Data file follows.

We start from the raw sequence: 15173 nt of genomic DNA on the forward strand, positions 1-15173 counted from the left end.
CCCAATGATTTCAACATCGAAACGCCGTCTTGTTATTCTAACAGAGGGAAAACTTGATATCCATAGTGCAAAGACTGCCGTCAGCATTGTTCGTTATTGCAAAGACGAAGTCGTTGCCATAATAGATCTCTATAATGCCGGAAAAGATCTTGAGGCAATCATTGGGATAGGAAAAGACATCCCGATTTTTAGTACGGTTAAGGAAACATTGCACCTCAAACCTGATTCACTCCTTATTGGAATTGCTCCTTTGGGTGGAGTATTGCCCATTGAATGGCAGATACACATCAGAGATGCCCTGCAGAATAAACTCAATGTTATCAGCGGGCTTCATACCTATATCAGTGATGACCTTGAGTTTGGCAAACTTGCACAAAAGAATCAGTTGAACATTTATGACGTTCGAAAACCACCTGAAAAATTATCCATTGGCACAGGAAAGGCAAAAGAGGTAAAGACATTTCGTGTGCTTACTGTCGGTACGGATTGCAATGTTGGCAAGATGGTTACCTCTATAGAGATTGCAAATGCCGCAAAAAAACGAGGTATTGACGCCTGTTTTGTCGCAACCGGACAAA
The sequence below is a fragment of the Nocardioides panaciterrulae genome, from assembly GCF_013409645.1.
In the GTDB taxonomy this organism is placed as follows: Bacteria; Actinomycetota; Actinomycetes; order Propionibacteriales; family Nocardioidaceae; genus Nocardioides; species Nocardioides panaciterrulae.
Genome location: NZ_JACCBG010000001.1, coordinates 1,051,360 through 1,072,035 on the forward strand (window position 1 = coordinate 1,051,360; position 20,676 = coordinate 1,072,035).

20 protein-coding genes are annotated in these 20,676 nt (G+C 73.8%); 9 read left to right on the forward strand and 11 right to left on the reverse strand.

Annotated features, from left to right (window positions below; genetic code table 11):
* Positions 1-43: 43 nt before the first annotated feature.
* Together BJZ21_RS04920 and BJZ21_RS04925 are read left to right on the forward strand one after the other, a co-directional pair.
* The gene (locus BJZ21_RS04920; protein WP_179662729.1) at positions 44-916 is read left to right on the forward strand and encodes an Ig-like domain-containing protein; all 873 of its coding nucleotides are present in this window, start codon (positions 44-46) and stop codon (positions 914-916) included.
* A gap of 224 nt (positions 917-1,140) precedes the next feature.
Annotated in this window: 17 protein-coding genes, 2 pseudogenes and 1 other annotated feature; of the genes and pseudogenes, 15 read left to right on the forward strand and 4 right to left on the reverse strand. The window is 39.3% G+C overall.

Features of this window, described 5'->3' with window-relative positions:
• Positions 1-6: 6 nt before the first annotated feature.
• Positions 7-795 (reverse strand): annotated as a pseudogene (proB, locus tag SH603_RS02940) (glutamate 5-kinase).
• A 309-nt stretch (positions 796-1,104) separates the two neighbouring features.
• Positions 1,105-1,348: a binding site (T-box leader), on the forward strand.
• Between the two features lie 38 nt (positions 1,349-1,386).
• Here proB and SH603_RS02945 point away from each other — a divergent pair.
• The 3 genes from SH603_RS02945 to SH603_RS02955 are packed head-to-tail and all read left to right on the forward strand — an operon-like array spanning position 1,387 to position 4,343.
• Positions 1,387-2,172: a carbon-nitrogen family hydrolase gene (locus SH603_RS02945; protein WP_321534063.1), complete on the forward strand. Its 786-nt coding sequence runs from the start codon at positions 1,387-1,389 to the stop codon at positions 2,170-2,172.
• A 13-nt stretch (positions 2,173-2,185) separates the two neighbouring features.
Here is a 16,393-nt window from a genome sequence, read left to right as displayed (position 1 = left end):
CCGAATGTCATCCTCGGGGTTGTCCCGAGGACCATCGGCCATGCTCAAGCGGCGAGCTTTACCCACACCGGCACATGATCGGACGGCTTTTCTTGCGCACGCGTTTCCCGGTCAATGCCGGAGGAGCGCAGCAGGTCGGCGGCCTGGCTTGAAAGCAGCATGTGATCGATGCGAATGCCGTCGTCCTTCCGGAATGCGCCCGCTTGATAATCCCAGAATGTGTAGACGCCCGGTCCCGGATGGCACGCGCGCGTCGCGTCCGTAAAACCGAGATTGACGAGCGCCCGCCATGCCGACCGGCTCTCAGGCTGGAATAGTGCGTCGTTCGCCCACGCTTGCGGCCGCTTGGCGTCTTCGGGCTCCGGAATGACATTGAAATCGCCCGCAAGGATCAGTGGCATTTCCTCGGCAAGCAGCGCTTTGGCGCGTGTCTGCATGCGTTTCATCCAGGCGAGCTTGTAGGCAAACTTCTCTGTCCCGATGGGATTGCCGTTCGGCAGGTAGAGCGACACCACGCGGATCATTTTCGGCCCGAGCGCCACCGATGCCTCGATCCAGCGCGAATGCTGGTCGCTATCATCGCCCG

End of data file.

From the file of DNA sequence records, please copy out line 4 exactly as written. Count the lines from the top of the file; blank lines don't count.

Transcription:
In the GTDB taxonomy this organism is placed as follows: Bacteria; Actinomycetota; Actinomycetes; order Propionibacteriales; family Nocardioidaceae; genus Nocardioides; species Nocardioides panaciterrulae.